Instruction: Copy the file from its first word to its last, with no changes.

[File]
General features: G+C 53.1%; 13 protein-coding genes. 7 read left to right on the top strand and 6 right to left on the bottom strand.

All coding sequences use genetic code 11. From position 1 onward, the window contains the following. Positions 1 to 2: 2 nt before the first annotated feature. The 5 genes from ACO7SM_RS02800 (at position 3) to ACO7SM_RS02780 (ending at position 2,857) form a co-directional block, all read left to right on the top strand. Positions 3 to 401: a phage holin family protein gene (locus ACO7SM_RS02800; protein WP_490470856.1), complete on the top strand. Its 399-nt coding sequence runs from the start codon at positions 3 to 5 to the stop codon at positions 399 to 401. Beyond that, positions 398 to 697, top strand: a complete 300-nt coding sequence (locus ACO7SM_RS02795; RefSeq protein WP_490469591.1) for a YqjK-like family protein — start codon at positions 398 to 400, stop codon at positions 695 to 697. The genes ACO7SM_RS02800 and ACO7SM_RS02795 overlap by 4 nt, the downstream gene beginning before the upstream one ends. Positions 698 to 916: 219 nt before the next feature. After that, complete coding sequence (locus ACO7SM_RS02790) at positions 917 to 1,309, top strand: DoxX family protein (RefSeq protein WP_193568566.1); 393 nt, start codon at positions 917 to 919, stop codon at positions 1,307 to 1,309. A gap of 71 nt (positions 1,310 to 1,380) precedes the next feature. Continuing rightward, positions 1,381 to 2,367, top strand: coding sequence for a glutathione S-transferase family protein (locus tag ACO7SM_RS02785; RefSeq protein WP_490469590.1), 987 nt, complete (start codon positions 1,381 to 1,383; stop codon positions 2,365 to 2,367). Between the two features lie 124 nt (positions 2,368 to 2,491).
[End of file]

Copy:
General features: G+C 53.1%; 13 protein-coding genes. 7 read left to right on the top strand and 6 right to left on the bottom strand.

All coding sequences use genetic code 11. From position 1 onward, the window contains the following. Positions 1 to 2: 2 nt before the first annotated feature. The 5 genes from ACO7SM_RS02800 (at position 3) to ACO7SM_RS02780 (ending at position 2,857) form a co-directional block, all read left to right on the top strand. Positions 3 to 401: a phage holin family protein gene (locus ACO7SM_RS02800; protein WP_490470856.1), complete on the top strand. Its 399-nt coding sequence runs from the start codon at positions 3 to 5 to the stop codon at positions 399 to 401. Beyond that, positions 398 to 697, top strand: a complete 300-nt coding sequence (locus ACO7SM_RS02795; RefSeq protein WP_490469591.1) for a YqjK-like family protein — start codon at positions 398 to 400, stop codon at positions 695 to 697. The genes ACO7SM_RS02800 and ACO7SM_RS02795 overlap by 4 nt, the downstream gene beginning before the upstream one ends. Positions 698 to 916: 219 nt before the next feature. After that, complete coding sequence (locus ACO7SM_RS02790) at positions 917 to 1,309, top strand: DoxX family protein (RefSeq protein WP_193568566.1); 393 nt, start codon at positions 917 to 919, stop codon at positions 1,307 to 1,309. A gap of 71 nt (positions 1,310 to 1,380) precedes the next feature. Continuing rightward, positions 1,381 to 2,367, top strand: coding sequence for a glutathione S-transferase family protein (locus tag ACO7SM_RS02785; RefSeq protein WP_490469590.1), 987 nt, complete (start codon positions 1,381 to 1,383; stop codon positions 2,365 to 2,367). Between the two features lie 124 nt (positions 2,368 to 2,491).